Houston’s Only Natural Beauty at Risk Due to Drought

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I wasn’t born in Texas, but I got here as soon as I could! Houston is a great city to live in, but it sure is different than the small town in Alabama I grew up in. I have to admit it took me a while to learn my way around, but after living here for several years I know it like the back of my hand. One of the best things about Houston is all of the parks and recreational areas we have. My favorite open spaces here are Hermann Park and Discovery Green.  The best perk about the parks is their natural beauty—the trees to be more specific! I also love driving through parts of River Oaks and the Museum District just for the scenery.

Houston Museum District. Photo: destination360.com

The Houstonian. Photo: Fred Rogers

With the ongoing drought in Texas the trees here are definitely in trouble. The Houston area is currently in an exceptional drought and we’re 17.35 inches below normal this year in terms of rainfall.

A large portion of Texas is either in extreme or exceptional drought. Image: U.S. Drought Monitor

Area lakes are also being hit hard. The past two weekends I’ve spent on a boat on Lake Conroe and I’ve noticed a significant difference in the water levels. On Sunday I even saw an exposed sandbar in the middle of the lake with a person standing on it! This definitely isn’t normal, especially since the water barely came up to their knees. Imagine your boat getting stuck on it. Come to think of it, maybe that’s why they were wading around in the shallow water in the first place? Lake Conroe’s water levels are currently at 198.10 feet above sea level, which is approximately 2.9 feet lower-than-normal.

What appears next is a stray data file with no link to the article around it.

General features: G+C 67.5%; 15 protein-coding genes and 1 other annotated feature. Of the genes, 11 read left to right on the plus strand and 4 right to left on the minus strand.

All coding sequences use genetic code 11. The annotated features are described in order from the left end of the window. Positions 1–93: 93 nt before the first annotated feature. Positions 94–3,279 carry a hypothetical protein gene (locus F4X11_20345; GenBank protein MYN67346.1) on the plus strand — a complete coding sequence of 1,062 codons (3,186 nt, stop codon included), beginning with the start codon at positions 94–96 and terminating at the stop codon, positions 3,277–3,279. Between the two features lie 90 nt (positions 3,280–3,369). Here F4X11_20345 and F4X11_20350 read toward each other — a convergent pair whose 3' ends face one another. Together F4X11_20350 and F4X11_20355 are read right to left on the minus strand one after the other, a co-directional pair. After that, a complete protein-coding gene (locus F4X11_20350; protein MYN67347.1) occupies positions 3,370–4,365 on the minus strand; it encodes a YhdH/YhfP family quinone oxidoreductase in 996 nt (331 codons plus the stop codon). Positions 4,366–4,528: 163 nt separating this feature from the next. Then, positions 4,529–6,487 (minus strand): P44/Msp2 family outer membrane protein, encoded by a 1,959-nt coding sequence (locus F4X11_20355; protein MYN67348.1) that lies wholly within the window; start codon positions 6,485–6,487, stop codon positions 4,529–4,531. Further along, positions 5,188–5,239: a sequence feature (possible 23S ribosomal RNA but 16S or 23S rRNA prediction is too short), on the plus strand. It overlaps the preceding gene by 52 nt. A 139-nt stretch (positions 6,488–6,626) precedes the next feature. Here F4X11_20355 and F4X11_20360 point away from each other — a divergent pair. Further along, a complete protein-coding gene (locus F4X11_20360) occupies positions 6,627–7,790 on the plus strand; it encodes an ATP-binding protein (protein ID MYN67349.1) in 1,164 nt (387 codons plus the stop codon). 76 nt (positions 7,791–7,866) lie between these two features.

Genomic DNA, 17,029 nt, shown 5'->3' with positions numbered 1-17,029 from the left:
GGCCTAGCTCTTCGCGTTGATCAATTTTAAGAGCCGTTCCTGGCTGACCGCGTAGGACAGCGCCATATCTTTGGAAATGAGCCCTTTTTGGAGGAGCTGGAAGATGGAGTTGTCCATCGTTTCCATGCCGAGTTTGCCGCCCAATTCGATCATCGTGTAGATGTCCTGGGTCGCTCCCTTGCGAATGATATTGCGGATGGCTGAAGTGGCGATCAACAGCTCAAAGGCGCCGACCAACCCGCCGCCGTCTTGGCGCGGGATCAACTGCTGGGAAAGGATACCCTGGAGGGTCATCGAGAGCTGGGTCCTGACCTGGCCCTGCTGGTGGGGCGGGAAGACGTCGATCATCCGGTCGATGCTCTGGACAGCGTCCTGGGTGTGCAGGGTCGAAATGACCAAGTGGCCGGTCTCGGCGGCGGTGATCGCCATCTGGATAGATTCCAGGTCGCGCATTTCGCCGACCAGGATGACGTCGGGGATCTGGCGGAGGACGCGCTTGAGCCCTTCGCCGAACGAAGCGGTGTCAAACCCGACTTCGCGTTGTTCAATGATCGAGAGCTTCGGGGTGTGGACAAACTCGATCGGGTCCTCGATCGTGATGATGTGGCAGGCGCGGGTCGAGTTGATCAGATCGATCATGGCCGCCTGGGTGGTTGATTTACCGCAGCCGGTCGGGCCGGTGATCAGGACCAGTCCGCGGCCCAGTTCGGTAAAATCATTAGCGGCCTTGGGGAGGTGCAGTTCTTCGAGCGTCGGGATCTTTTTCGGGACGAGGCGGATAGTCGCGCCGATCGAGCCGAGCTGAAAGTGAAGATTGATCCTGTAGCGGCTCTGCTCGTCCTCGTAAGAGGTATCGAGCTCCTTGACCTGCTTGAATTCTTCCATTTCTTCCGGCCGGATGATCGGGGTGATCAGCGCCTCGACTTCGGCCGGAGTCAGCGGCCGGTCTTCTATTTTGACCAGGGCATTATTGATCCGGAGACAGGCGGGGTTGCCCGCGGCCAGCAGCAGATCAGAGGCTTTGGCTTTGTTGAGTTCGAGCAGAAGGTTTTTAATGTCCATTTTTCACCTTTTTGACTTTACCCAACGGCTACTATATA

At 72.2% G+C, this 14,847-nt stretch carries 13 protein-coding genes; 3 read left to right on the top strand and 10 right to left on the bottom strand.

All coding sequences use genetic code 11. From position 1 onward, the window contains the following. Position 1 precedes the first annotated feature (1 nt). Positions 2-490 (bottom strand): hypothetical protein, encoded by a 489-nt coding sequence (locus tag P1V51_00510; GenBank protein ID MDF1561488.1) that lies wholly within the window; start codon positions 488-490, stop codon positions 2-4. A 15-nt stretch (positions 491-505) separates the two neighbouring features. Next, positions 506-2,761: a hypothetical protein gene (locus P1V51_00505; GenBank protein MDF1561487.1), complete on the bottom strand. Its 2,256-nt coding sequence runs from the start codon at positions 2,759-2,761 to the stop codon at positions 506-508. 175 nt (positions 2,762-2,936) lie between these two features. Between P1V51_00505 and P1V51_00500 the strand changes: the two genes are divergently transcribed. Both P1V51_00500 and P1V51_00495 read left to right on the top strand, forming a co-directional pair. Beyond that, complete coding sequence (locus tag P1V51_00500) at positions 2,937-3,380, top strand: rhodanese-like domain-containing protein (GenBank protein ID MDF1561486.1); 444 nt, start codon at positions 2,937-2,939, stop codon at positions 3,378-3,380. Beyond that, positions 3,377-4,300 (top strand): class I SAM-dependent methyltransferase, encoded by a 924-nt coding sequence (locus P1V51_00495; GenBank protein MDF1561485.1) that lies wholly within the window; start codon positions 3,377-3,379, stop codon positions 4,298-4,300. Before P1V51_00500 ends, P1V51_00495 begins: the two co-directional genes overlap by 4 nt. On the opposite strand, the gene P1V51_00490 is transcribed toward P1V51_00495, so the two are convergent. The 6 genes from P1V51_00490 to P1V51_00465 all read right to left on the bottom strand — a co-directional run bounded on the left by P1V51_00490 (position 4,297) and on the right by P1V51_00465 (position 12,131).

One end of Lake Conroe (Conroe, Texas). Photo: lake-conroe.net

As you can see we desperately need the rain, especially if we start seeing more wildfires in Texas and it takes a bigger toll on our vegetation. Experts say that without substantial rain in the next few weeks the effects of this year’s drought may greatly and permanently reduce the area’s green canopy starting in about five years. To put into perspective how bad the drought actually is, throughout the month of May the Houston area only received 0.19 inches of rain. Typically we would get about 5.11 inches during the month and so far June hasn’t been any better with really no measurable rainfall. According to the Trees for Houston, the city stands to lose millions of trees due to the drought.

The lack of rain is putting stress on the trees, but also the above average temperatures we’ve been seeing. Near record high temperatures are expected through Sunday with highs in the upper 90’s to near 100F.

Image: ImpactWeather StormWatch

The extended weather outlook for the early to middle part of next week calls for a major pattern change as strong upper level high pressure, which has been parked over the Southern Plains from Kansas to Texas over the past several months, makes a temporary move toward the southeast U.S. The flow pattern around the high pressure area will allow tropical moisture to surge northward from the western Gulf of Mexico across much of Texas, Oklahoma, Louisiana and Arkansas. Right now it’s a little too early to tell how much rain may fall next week, but conditions are looking more favorable for more widespread thunderstorm activity over this region. In addition, there are signs a weak tropical low pressure area may try and develop as well over the western Gulf of Mexico during the middle to latter part of next week. If the low pressure area does develop, we could see even more rain focus northward toward the northwest Gulf Coast from Texas through Louisiana.

As of right now there’s a 20% chance of showers and thunderstorms on Tuesday with a 30-40% chance on Wednesday and Thursday. I guess a chance of rain is better than no chance at all!

For water tips and more information about the millions of trees at stake here in Houston visit the Houston Chronicle.

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